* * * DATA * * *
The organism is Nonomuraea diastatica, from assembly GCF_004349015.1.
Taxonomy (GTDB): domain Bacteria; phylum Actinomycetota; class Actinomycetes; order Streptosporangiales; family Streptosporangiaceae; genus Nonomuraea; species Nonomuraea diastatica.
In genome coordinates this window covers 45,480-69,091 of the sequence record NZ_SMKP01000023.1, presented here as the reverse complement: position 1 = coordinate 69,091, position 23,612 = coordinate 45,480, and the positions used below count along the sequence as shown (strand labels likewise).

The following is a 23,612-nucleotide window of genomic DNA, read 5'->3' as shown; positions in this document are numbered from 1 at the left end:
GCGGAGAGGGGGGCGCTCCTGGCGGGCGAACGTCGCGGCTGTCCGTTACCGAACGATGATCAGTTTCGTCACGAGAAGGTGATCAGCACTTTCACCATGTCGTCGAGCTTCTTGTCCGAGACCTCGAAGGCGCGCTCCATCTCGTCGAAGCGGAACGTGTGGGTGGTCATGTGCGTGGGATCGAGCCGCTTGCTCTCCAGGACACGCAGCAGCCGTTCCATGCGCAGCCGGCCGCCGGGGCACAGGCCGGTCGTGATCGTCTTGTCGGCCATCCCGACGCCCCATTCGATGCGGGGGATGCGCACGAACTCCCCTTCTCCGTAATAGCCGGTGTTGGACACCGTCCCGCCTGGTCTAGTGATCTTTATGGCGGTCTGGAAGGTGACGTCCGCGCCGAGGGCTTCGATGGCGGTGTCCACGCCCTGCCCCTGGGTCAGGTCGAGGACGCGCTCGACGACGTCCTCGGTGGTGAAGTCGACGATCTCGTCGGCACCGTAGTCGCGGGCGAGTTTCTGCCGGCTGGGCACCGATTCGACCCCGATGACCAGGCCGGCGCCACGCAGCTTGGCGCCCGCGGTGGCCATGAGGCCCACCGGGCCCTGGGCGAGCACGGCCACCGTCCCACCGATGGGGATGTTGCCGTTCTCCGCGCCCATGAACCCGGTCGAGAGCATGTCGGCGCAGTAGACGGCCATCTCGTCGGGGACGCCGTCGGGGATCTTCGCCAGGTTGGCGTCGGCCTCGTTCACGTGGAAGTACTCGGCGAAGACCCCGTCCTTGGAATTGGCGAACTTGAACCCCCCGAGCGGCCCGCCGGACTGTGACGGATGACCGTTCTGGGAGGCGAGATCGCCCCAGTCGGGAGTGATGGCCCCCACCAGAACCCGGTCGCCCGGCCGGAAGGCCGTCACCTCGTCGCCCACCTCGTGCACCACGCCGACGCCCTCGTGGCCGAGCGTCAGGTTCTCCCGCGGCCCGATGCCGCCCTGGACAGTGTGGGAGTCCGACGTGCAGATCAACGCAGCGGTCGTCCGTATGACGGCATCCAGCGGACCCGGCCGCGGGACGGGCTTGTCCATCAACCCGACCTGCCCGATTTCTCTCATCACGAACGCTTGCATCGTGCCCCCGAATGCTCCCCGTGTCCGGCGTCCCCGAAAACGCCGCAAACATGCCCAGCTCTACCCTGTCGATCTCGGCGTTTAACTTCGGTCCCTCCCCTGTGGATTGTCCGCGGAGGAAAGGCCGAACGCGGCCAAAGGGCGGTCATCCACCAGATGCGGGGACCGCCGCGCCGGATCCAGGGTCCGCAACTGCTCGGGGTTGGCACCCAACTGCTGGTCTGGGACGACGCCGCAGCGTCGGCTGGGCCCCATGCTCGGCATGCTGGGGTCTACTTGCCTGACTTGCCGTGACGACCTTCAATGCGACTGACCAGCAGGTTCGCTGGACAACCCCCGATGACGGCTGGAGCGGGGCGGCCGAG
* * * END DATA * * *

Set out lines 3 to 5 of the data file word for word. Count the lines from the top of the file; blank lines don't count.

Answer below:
In genome coordinates this window covers 45,480-69,091 of the sequence record NZ_SMKP01000023.1, presented here as the reverse complement: position 1 = coordinate 69,091, position 23,612 = coordinate 45,480, and the positions used below count along the sequence as shown (strand labels likewise).

The following is a 23,612-nucleotide window of genomic DNA, read 5'->3' as shown; positions in this document are numbered from 1 at the left end:
GCGGAGAGGGGGGCGCTCCTGGCGGGCGAACGTCGCGGCTGTCCGTTACCGAACGATGATCAGTTTCGTCACGAGAAGGTGATCAGCACTTTCACCATGTCGTCGAGCTTCTTGTCCGAGACCTCGAAGGCGCGCTCCATCTCGTCGAAGCGGAACGTGTGGGTGGTCATGTGCGTGGGATCGAGCCGCTTGCTCTCCAGGACACGCAGCAGCCGTTCCATGCGCAGCCGGCCGCCGGGGCACAGGCCGGTCGTGATCGTCTTGTCGGCCATCCCGACGCCCCATTCGATGCGGGGGATGCGCACGAACTCCCCTTCTCCGTAATAGCCGGTGTTGGACACCGTCCCGCCTGGTCTAGTGATCTTTATGGCGGTCTGGAAGGTGACGTCCGCGCCGAGGGCTTCGATGGCGGTGTCCACGCCCTGCCCCTGGGTCAGGTCGAGGACGCGCTCGACGACGTCCTCGGTGGTGAAGTCGACGATCTCGTCGGCACCGTAGTCGCGGGCGAGTTTCTGCCGGCTGGGCACCGATTCGACCCCGATGACCAGGCCGGCGCCACGCAGCTTGGCGCCCGCGGTGGCCATGAGGCCCACCGGGCCCTGGGCGAGCACGGCCACCGTCCCACCGATGGGGATGTTGCCGTTCTCCGCGCCCATGAACCCGGTCGAGAGCATGTCGGCGCAGTAGACGGCCATCTCGTCGGGGACGCCGTCGGGGATCTTCGCCAGGTTGGCGTCGGCCTCGTTCACGTGGAAGTACTCGGCGAAGACCCCGTCCTTGGAATTGGCGAACTTGAACCCCCCGAGCGGCCCGCCGGACTGTGACGGATGACCGTTCTGGGAGGCGAGATCGCCCCAGTCGGGAGTGATGGCCCCCACCAGAACCCGGTCGCCCGGCCGGAAGGCCGTCACCTCGTCGCCCACCTCGTGCACCACGCCGACGCCCTCGTGGCCGAGCGTCAGGTTCTCCCGCGGCCCGATGCCGCCCTGGACAGTGTGGGAGTCCGACGTGCAGATCAACGCAGCGGTCGTCCGTATGACGGCATCCAGCGGACCCGGCCGCGGGACGGGCTTGTCCATCAACCCGACCTGCCCGATTTCTCTCATCACGAACGCTTGCATCGTGCCCCCGAATGCTCCCCGTGTCCGGCGTCCCCGAAAACGCCGCAAACATGCCCAGCTCTACCCTGTCGATCTCGGCGTTTAACTTCGGTCCCTCCCCTGTGGATTGTCCGCGGAGGAAAGGCCGAACGCGGCCAAAGGGCGGTCATCCACCAGATGCGGGGACCGCCGCGCCGGATCCAGGGTCCGCAACTGCTCGGGGTTGGCACCCAACTGCTGGTCTGGGACGACGCCGCAGCGTCGGCTGGGCCCCATGCTCGGCATGCTGGGGTCTACTTGCCTGACTTGCCGTGACGACCTTCAATGCGACTGACCAGCAGGTTCGCTGGACAACCCCCGATGACGGCTGGAGCGGGGCGGCCGAG